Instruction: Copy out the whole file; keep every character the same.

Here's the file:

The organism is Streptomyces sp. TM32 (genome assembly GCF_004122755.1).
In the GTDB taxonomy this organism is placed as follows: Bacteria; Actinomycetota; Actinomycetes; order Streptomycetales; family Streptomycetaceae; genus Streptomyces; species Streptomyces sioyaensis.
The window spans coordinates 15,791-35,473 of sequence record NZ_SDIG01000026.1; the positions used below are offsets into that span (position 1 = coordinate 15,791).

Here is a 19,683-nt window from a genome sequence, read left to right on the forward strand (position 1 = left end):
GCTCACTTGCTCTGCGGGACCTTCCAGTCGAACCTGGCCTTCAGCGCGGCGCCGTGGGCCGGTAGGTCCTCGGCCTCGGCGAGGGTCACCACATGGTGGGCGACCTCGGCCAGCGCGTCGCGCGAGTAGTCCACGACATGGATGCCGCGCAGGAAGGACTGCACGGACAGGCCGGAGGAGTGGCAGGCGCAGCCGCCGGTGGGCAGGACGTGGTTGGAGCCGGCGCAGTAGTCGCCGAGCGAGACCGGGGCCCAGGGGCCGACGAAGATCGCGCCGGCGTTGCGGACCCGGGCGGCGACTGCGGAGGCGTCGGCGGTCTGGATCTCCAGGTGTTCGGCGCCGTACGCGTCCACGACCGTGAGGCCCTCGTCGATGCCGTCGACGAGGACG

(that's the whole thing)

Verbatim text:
The organism is Streptomyces sp. TM32 (genome assembly GCF_004122755.1).
In the GTDB taxonomy this organism is placed as follows: Bacteria; Actinomycetota; Actinomycetes; order Streptomycetales; family Streptomycetaceae; genus Streptomyces; species Streptomyces sioyaensis.
The window spans coordinates 15,791-35,473 of sequence record NZ_SDIG01000026.1; the positions used below are offsets into that span (position 1 = coordinate 15,791).

Here is a 19,683-nt window from a genome sequence, read left to right on the forward strand (position 1 = left end):
GCTCACTTGCTCTGCGGGACCTTCCAGTCGAACCTGGCCTTCAGCGCGGCGCCGTGGGCCGGTAGGTCCTCGGCCTCGGCGAGGGTCACCACATGGTGGGCGACCTCGGCCAGCGCGTCGCGCGAGTAGTCCACGACATGGATGCCGCGCAGGAAGGACTGCACGGACAGGCCGGAGGAGTGGCAGGCGCAGCCGCCGGTGGGCAGGACGTGGTTGGAGCCGGCGCAGTAGTCGCCGAGCGAGACCGGGGCCCAGGGGCCGACGAAGATCGCGCCGGCGTTGCGGACCCGGGCGGCGACTGCGGAGGCGTCGGCGGTCTGGATCTCCAGGTGTTCGGCGCCGTACGCGTCCACGACCGTGAGGCCCTCGTCGATGCCGTCGACGAGGACG